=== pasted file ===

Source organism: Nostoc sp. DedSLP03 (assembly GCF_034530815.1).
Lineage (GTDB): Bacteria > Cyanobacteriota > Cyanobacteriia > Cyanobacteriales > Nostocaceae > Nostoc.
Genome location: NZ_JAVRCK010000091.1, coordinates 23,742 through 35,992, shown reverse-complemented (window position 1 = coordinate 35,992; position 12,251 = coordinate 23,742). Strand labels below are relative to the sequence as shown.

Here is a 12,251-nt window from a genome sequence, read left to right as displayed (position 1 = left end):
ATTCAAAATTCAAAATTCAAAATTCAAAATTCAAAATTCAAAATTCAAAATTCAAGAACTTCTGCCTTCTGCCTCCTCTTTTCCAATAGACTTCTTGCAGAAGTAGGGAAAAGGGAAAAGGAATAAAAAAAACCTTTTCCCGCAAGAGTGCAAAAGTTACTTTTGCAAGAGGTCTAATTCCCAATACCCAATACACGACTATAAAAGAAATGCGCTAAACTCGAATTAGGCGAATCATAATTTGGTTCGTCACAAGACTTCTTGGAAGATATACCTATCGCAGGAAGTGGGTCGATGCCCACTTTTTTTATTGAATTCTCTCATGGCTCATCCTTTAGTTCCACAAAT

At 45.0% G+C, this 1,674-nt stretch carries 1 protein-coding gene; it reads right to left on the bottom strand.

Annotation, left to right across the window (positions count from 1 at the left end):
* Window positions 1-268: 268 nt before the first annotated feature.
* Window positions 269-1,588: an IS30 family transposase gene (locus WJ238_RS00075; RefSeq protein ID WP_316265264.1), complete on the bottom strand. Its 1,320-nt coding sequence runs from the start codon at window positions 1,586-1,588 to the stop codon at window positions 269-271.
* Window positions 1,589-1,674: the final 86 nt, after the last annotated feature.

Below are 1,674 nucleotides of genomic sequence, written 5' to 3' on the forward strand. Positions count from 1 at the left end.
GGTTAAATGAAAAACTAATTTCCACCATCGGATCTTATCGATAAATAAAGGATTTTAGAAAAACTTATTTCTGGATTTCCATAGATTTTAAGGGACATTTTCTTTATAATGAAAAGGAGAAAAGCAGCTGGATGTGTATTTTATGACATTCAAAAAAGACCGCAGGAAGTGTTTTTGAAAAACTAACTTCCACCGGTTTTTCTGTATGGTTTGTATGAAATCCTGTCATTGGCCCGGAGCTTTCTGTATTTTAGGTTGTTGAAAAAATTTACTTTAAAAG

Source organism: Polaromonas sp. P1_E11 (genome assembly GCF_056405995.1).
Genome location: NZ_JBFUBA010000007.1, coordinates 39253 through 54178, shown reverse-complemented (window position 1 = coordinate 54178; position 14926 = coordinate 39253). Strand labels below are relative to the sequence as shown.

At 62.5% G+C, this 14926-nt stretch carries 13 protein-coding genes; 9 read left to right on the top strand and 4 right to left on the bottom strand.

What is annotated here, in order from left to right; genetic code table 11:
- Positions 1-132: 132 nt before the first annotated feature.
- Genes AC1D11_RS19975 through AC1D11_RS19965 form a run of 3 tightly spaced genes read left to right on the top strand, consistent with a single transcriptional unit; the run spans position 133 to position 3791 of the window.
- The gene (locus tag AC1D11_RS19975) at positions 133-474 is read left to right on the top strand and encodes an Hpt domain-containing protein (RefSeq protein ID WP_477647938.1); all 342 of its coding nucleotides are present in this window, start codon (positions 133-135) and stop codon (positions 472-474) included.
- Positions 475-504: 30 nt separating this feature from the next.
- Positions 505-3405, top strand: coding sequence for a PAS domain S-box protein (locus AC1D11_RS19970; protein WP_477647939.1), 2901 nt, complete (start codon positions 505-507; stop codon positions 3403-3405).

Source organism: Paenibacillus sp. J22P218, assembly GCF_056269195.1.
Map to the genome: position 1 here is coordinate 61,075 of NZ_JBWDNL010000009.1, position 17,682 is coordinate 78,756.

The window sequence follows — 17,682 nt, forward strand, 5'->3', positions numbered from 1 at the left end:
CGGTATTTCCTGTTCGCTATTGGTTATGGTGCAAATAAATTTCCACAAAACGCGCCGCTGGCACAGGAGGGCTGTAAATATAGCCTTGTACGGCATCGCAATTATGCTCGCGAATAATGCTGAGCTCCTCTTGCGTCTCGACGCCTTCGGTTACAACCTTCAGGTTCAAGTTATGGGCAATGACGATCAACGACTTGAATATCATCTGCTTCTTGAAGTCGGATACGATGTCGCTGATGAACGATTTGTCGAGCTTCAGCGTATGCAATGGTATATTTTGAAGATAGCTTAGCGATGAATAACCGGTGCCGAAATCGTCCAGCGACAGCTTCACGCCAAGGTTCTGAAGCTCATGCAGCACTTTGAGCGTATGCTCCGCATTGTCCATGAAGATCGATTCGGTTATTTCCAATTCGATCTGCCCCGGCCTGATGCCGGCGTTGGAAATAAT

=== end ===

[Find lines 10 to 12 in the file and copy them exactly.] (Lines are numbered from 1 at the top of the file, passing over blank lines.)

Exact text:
* Window positions 1,589-1,674: the final 86 nt, after the last annotated feature.

Below are 1,674 nucleotides of genomic sequence, written 5' to 3' on the forward strand. Positions count from 1 at the left end.
GGTTAAATGAAAAACTAATTTCCACCATCGGATCTTATCGATAAATAAAGGATTTTAGAAAAACTTATTTCTGGATTTCCATAGATTTTAAGGGACATTTTCTTTATAATGAAAAGGAGAAAAGCAGCTGGATGTGTATTTTATGACATTCAAAAAAGACCGCAGGAAGTGTTTTTGAAAAACTAACTTCCACCGGTTTTTCTGTATGGTTTGTATGAAATCCTGTCATTGGCCCGGAGCTTTCTGTATTTTAGGTTGTTGAAAAAATTTACTTTAAAAG